“And the  end therof shall be with  a flood, and unto the
    end of the war desolations are determined.”

When the  Bible talks about a flood, it is talking about the wrath of God
being poured out. We see this figure in Genesis, Chapters 7 and 8, where God
details the flood of Noah’s day. Then God’s wrath was  poured out  by the 
flood, through  which He brought judgment against the wicked of that day. 
Likewise, when Christ hung on the cross, God poured out His wrath on Him, to
pay for our sins. There was Judgment  Day at the  cross. It was  typified by
the  flood of Noah’s day.

The phrase, “unto the end of the war,” of course has  reference to the warfare 
that exists between the Kingdom  of Christ on the one hand and the kingdom of
Satan on the other. That warfare continues to  the  end  of  time  in  one 
sense.  Revelation 19, therefore, describes the conclusion of that  warfare as
a great battle.  That battle  will be Judgment Day itself,  when all of
Christ’s enemies are judged and removed into hell.

But the end of the war also refers to the cross. For it was at the cross  that 
Christ  defeated  Satan.  Hebrews  2:14 declares that Christ by His death
destroyed Satan. It is at the end of the world that we will see Satan and all
his kingdom completely destroyed.

We have thus far looked at verses 24-26 of Daniel 9.  We have seen that  there
is one path  of 490 years that  goes directly from 458 B.C., when  Ezra was
commanded  by King Artaxerxes  to reestablish the law in  Jerusalem, that is,
to build the spiritual city. In 33 A.D. Christ hung on the cross to pay for
our sins (vs. 24).

We saw  that there is another  path that goes from  458 B.C. which also brings
us to Christ,  but it is more complex. It began with a period of  50 years, 
or a  Jubilee period  called seven sevens of years. This was followed by a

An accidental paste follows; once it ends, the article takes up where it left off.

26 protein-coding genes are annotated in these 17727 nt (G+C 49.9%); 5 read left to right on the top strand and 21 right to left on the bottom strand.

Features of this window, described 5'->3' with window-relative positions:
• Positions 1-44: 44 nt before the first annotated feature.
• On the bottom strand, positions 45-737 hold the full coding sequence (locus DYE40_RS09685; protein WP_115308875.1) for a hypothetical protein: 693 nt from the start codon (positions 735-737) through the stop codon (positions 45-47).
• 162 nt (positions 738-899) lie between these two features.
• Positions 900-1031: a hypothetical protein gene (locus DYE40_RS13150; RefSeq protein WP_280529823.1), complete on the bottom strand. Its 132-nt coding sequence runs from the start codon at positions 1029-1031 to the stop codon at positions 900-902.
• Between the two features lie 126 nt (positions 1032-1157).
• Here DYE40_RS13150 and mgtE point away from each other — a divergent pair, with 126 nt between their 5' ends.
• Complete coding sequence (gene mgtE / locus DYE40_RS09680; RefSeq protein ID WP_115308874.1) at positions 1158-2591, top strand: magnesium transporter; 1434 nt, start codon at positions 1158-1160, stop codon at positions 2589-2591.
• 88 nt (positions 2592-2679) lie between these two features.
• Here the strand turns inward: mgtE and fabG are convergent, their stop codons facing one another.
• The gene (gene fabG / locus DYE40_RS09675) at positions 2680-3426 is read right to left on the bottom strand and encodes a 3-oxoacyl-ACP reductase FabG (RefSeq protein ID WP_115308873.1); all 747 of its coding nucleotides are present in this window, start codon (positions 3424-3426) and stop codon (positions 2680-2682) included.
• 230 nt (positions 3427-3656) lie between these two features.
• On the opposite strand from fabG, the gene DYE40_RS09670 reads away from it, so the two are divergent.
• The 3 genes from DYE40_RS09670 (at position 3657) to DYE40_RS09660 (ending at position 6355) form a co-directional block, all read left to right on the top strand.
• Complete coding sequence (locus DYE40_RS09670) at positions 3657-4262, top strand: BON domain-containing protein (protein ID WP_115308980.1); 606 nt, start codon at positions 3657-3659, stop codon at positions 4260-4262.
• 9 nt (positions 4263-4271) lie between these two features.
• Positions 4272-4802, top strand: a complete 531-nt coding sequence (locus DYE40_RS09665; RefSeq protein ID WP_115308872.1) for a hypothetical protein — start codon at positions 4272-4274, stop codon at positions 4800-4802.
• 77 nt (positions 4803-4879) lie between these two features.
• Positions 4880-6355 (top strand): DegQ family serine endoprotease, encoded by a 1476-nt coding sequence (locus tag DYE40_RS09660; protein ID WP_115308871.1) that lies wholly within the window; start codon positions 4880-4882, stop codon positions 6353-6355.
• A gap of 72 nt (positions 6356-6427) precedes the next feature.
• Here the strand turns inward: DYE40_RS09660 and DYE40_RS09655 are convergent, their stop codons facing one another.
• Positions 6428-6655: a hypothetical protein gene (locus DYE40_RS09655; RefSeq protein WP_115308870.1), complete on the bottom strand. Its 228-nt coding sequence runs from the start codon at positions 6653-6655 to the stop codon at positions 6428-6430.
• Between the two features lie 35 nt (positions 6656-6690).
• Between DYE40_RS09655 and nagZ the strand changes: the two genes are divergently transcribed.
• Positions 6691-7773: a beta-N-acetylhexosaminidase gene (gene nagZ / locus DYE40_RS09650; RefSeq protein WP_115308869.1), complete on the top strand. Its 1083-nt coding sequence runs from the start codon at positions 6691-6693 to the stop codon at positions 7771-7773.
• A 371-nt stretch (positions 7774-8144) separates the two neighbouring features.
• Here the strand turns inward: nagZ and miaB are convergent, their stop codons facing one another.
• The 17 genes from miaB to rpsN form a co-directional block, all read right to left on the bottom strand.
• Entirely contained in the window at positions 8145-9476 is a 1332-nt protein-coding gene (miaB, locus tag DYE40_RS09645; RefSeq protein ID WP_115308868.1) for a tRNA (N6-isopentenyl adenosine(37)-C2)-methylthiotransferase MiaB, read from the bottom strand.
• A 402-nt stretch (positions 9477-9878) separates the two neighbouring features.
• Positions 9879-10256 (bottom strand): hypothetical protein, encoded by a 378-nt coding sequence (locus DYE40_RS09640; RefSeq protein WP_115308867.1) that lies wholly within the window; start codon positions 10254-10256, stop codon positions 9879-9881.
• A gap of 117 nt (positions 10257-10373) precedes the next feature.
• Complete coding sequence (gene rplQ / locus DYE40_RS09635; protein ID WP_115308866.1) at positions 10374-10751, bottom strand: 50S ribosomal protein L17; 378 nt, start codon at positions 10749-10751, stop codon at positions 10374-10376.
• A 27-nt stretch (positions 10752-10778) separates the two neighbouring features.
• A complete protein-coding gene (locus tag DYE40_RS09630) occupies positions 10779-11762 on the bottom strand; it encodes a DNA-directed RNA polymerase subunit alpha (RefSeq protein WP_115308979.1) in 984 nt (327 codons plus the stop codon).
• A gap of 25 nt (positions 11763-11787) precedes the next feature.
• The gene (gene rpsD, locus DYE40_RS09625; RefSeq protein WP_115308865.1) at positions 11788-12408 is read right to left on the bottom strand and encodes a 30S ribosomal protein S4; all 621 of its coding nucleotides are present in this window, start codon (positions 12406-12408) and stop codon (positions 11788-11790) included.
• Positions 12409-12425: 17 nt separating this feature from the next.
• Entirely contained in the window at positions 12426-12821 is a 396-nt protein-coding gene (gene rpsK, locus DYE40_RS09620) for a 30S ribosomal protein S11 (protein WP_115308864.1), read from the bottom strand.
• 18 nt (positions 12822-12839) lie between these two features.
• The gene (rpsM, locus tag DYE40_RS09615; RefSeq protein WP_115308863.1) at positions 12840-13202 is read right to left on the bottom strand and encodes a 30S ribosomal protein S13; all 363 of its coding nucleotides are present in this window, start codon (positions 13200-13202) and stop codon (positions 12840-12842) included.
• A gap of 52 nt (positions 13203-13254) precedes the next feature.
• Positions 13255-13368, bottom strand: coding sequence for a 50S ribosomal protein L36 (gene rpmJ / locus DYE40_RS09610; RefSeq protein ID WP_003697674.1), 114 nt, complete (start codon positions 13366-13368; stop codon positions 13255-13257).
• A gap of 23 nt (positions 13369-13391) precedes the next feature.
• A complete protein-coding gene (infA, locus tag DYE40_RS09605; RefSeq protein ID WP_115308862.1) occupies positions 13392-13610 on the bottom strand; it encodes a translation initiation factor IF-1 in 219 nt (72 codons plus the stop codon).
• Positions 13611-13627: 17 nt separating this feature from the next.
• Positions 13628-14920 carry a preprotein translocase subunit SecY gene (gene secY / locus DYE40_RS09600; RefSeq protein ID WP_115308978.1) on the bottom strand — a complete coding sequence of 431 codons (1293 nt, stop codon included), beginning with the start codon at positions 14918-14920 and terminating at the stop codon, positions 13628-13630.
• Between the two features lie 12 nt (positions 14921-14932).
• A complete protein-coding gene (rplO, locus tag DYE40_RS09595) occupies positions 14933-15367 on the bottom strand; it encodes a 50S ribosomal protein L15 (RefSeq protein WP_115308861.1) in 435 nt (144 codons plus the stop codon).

period of 434  years, bringing us to 29 A.D. Thus we  see that the seventieth
seven, the  last seven of years, began in 29 A.D.,  when Christ was singled
out as  the Lamb of  God that came to take away the  sins of the world. Next
in our study,  we are going  to look at  this seventieth seven in greater
detail. As we discover a  solution to the seventieth seven we will also  find 
a  solution  to  the  1,260  days, or the 42 months of Revelation 12, 13, and
14.

It is imperative that we remember, as we make this study, that the Bible is
its  own interpreter. We must  let the Bible give  us the clues and the keys
whereby we can understand difficult Scriptures. We  cannot just look at
Scriptures and say, “Well, that looks like so and so. That  seems to make
sense; let’s go  on from there.” We have  to  make  sure  we  have  scriptural 
justification  for the conclusions we believe we receive from the Bible. In
this study we have seen that the Holy City is the body of Christ, or the body
of believers. We have also seen that the sanctuary and the city are a picture 
or figure  of Christ  Himself. There  is ample scriptural justification  for
this. We  have seen that,  having learned this, these  verses of  Daniel 9 
begin to  open up very beautifully. We begin to find that every phrase fits
into place.

Now  you  are  beginning  to  wonder,  “What  about the seventieth seven?” Let
us  go on with  the study and  see how that  period of seven years fits into
place.

Continued in DANIEL9B.TXT

Doc Viewed 15834 times

How useful was this post?

Click on a star to rate it!

Average rating / 5. Vote count:

No votes so far! Be the first to rate this post.